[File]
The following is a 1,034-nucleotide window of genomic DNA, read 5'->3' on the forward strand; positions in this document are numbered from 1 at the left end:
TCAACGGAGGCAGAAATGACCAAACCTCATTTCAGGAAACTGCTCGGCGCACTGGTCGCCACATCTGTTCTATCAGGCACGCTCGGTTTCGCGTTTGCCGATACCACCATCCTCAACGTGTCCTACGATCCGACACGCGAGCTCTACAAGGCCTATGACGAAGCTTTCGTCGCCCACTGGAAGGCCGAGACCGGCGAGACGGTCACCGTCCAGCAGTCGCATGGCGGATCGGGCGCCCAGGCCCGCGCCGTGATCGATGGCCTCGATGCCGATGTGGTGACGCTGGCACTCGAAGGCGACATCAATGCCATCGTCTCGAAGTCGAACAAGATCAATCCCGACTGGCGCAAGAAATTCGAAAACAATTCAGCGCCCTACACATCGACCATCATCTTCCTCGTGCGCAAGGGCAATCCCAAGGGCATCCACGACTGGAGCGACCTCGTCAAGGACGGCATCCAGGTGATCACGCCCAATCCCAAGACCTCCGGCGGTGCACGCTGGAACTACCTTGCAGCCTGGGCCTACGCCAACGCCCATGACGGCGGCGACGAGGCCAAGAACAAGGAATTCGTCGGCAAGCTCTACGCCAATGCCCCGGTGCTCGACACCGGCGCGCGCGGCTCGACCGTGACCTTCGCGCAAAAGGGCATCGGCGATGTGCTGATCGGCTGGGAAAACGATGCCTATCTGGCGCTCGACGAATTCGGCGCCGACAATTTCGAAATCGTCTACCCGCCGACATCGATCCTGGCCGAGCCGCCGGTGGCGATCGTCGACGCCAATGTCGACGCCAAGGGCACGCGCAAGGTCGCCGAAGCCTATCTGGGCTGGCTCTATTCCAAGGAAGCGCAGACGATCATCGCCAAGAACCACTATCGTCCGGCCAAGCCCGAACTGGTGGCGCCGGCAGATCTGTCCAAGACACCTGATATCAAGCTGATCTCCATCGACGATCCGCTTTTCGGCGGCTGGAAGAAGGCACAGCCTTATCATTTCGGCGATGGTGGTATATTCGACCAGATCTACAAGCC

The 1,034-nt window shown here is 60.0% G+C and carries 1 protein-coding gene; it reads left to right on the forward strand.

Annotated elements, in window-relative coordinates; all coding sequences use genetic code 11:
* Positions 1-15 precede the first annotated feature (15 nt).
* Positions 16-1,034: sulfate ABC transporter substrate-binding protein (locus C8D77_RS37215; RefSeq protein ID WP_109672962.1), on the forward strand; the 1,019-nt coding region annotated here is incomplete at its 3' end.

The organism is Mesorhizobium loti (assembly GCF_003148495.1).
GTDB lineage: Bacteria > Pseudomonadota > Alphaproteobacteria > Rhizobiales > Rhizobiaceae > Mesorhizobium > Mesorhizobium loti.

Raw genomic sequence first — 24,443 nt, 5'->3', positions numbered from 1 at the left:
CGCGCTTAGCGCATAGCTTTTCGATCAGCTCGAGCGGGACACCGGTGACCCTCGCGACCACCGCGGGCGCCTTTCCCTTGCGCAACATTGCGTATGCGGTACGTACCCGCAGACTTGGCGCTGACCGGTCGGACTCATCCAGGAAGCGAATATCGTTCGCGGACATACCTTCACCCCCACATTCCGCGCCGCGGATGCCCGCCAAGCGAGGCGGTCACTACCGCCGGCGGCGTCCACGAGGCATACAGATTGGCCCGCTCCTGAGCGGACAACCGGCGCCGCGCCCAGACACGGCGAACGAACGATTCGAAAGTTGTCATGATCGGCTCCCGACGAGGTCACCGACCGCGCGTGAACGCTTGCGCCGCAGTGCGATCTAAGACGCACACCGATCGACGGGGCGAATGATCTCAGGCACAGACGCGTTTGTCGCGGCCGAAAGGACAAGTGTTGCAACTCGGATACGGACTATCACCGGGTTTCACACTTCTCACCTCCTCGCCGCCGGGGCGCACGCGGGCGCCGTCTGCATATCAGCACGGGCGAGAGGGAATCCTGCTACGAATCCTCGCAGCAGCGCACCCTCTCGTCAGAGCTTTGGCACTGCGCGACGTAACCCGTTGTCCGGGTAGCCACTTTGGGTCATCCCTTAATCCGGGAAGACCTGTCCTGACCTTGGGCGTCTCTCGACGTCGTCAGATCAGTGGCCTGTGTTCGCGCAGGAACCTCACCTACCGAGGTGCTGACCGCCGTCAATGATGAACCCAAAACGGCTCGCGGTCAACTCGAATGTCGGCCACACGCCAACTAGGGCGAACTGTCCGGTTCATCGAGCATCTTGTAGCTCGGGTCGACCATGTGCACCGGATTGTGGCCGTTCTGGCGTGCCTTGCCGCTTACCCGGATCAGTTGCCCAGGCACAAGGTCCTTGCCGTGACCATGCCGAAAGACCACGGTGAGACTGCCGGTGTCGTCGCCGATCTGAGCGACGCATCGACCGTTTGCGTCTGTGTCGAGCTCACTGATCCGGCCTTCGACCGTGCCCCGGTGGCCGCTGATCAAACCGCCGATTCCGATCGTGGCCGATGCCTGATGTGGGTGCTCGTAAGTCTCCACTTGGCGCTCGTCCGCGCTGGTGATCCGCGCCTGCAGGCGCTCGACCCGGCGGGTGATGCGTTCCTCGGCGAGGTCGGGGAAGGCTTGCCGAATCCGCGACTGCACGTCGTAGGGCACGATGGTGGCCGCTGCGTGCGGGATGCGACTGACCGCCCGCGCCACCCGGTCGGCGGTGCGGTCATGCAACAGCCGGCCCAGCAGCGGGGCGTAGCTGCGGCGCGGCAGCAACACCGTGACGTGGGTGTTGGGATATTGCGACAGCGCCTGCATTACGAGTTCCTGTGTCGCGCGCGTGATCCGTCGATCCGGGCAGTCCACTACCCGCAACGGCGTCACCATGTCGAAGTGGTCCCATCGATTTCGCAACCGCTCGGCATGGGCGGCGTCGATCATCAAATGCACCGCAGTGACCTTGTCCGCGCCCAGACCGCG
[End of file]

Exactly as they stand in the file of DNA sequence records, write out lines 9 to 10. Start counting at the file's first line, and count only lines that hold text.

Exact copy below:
Raw genomic sequence first — 24,443 nt, 5'->3', positions numbered from 1 at the left:
CGCGCTTAGCGCATAGCTTTTCGATCAGCTCGAGCGGGACACCGGTGACCCTCGCGACCACCGCGGGCGCCTTTCCCTTGCGCAACATTGCGTATGCGGTACGTACCCGCAGACTTGGCGCTGACCGGTCGGACTCATCCAGGAAGCGAATATCGTTCGCGGACATACCTTCACCCCCACATTCCGCGCCGCGGATGCCCGCCAAGCGAGGCGGTCACTACCGCCGGCGGCGTCCACGAGGCATACAGATTGGCCCGCTCCTGAGCGGACAACCGGCGCCGCGCCCAGACACGGCGAACGAACGATTCGAAAGTTGTCATGATCGGCTCCCGACGAGGTCACCGACCGCGCGTGAACGCTTGCGCCGCAGTGCGATCTAAGACGCACACCGATCGACGGGGCGAATGATCTCAGGCACAGACGCGTTTGTCGCGGCCGAAAGGACAAGTGTTGCAACTCGGATACGGACTATCACCGGGTTTCACACTTCTCACCTCCTCGCCGCCGGGGCGCACGCGGGCGCCGTCTGCATATCAGCACGGGCGAGAGGGAATCCTGCTACGAATCCTCGCAGCAGCGCACCCTCTCGTCAGAGCTTTGGCACTGCGCGACGTAACCCGTTGTCCGGGTAGCCACTTTGGGTCATCCCTTAATCCGGGAAGACCTGTCCTGACCTTGGGCGTCTCTCGACGTCGTCAGATCAGTGGCCTGTGTTCGCGCAGGAACCTCACCTACCGAGGTGCTGACCGCCGTCAATGATGAACCCAAAACGGCTCGCGGTCAACTCGAATGTCGGCCACACGCCAACTAGGGCGAACTGTCCGGTTCATCGAGCATCTTGTAGCTCGGGTCGACCATGTGCACCGGATTGTGGCCGTTCTGGCGTGCCTTGCCGCTTACCCGGATCAGTTGCCCAGGCACAAGGTCCTTGCCGTGACCATGCCGAAAGACCACGGTGAGACTGCCGGTGTCGTCGCCGATCTGAGCGACGCATCGACCGTTTGCGTCTGTGTCGAGCTCACTGATCCGGCCTTCGACCGTGCCCCGGTGGCCGCTGATCAAACCGCCGATTCCGATCGTGGCCGATGCCTGATGTGGGTGCTCGTAAGTCTCCACTTGGCGCTCGTCCGCGCTGGTGATCCGCGCCTGCAGGCGCTCGACCCGGCGGGTGATGCGTTCCTCGGCGAGGTCGGGGAAGGCTTGCCGAATCCGCGACTGCACGTCGTAGGGCACGATGGTGGCCGCTGCGTGCGGGATGCGACTGACCGCCCGCGCCACCCGGTCGGCGGTGCGGTCATGCAACAGCCGGCCCAGCAGCGGGGCGTAGCTGCGGCGCGGCAGCAACACCGTGACGTGGGTGTTGGGATATTGCGACAGCGCCTGCATTACGAGTTCCTGTGTCGCGCGCGTGATCCGTCGATCCGGGCAGTCCACTACCCGCAACGGCGTCACCATGTCGAAGTGGTCCCATCGATTTCGCAACCGCTCGGCATGGGCGGCGTCGATCATCAAATGCACCGCAGTGACCTTGTCCGCGCCCAGACCGCG